Monday, June 22, 2009

Gender in the Arts; Gender on Etsy

Once upon a time, long, long ago when I started as a potter, there were only a handful of women in a sea of male potters. The way that men typically approach pottery was In, and what I did, for the most part, was not. The In thing was wood or reduction firing of simple, primitive, massive pots. I, on the other hand, liked thin pots with careful, intentional imagery. I liked oxidation firing in an electric kiln at cone 6, which is economical, earth-friendly, requires no chopping of wood, and uses no power tools.

Things have changed since long, long ago, and now the way that I like to make pots is In. There are more female potters, and more women in the arts. We are now 46% of all full time career artists, but we earn 75% of what our male counterparts earn. So long, long ago isn't really all that far, far away, is it.

I admit that I absolutely love how there are less than 4% men as sellers on Etsy. It's not at all that I dislike male artists- I just really, really enjoy having women drive the aesthetic bus. I love women making most of the treasuries, and dominating the discussions. Mind you, for most of my artistic life, I was the 4% minority, so I think that a bit of turnabout is decidedly fair play. And though Etsy has recently been called a Female Ghetto, I think that this is missing the point, which is that art always gestates in underground settings. By the time any art trend peaks and becomes mainstream, it is creatively dead. Etsy may be the time and place when young (compared to me) women create a new genre of art. I don't know what it is exactly, but it's very interesting to watch the flow of visual ideas on Etsy. It's not something I've ever seen before. Something new is happening.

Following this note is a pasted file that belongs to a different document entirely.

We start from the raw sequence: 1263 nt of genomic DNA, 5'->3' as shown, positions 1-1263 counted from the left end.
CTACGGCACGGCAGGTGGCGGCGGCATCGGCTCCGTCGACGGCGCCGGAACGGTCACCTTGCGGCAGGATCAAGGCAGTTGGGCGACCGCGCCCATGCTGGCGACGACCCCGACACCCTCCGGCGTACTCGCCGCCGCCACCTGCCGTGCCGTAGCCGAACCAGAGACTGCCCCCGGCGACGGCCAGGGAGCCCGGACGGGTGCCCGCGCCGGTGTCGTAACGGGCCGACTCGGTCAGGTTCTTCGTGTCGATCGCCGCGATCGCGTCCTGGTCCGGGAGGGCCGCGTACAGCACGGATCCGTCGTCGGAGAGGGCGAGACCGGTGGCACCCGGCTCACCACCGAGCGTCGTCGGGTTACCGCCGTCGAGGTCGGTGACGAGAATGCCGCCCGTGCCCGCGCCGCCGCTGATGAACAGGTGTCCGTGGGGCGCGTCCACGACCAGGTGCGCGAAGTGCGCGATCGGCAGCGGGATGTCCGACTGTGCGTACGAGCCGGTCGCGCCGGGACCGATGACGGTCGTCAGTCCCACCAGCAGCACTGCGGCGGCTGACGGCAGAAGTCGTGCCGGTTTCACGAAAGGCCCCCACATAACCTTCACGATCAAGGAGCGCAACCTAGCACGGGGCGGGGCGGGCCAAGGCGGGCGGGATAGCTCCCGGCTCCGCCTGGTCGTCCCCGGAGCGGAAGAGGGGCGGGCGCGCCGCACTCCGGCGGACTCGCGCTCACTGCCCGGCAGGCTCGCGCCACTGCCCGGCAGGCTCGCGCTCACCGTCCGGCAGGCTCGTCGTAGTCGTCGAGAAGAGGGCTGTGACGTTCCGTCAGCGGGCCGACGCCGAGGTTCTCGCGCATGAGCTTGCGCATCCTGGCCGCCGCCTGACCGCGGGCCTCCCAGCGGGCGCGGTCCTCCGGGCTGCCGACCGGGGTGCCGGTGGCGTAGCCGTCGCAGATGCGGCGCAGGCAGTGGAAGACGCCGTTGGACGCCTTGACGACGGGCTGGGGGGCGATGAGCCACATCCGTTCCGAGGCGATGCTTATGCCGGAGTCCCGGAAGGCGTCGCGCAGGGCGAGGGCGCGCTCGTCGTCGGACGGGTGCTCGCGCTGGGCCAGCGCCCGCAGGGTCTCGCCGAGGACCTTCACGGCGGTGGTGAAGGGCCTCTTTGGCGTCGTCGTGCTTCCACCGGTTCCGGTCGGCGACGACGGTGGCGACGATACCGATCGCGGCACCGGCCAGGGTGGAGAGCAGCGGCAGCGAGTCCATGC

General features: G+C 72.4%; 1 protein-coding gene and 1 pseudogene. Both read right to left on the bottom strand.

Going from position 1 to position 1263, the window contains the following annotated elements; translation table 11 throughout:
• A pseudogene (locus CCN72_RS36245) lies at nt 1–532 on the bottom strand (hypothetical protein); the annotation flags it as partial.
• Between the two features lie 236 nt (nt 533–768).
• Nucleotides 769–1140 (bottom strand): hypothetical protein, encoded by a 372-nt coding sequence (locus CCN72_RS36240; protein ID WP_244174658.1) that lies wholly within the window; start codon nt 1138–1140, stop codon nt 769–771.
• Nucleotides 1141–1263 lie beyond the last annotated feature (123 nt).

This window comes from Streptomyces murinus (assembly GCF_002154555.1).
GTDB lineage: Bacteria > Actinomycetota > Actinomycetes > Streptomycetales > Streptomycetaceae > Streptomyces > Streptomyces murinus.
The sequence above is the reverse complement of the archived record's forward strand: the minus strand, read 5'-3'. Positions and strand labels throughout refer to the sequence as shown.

If you have any ideas or observations about this, please comment. I'm interested.


  1. I was surprised to read the statistics on earning power. I don't understand what would cause that but maybe websites like Etsy will even the field.

    I believe being able to market directly to the buying public makes for a more democratic marketplace.

    The ability to see the creativity from around the world and in every possible medium, I think, drives the creation of new art forms or spreads new ideas faster than would happen without places like Etsy.

  2. The gap isn't just in the arts. I saw it in the sciences and in the tech field. I also agree that the undergound is the best place to be while making art. There's no one telling me to make X item to make them happy, there's just a skull full of ideas and some material. That makes me happy.

    I really found the 'female ghetto' comment in that article offensive. If they are trying to present a feminine point of view (assuming with a name like 'XX'), I think that was the worst way to put it. I think they were right to point out the fantasy element of the "quit your day job" articles, but there's no need to insult people over what are, for a 1,000 reasons besides motherhood very personal choices in life.

    I do like working around women these days. I have to admit that I spent the last 20 years of my life around men in male dominated fields. My last job of 10 years I was one of two women in a team of 13. It's a nice change to go to a studio and be with 4-5 other women.

  3. Thanks for this thought provoking post WolfeWoman. It's a nice gesture for Etsy to reach out to male artists and maybe attract a few more of them as sellers. But if they're not terribly successful at pulling in these reluctant heros would it be such a loss? The men that already naturally gravitate to Etsy seem great. If Etsy were male dominated it would have a much different flavor.

  4. Very interesting. I wonder what a male dominated Etsy would look like. It never occured to me what the stats were so this is a shocker. But I guess it makes sense. I also wonder if most men have the patience thats required to sell on Etsy. I know my darling husband does not. :)

  5. It doesn't go away--that feeling of burn from being spurned for not being male...that is because that discourse continues. I could link you to more that one thread on the web here and now where the masculine ones have taken over the track.

  6. Thank you all! It's a tough issue for both men and women to discuss. I don't blame any individual man for having Male Privilege, and I've gotten beyond the sense of injustice as I've aged - though I do totally understand that. I do think that women bring a different artistic vision to the table overall, and I am very intrigued by that.

    I'd like to know what the guys on Etsy see- I wonder if the huge gender imbalance is more obvious to them than it is for women.

    I was also concerned about the 'Female Ghetto' characterization. I can see how some of that is true. But I also think that being on Etsy is simply a choice that more women are making. Why, though?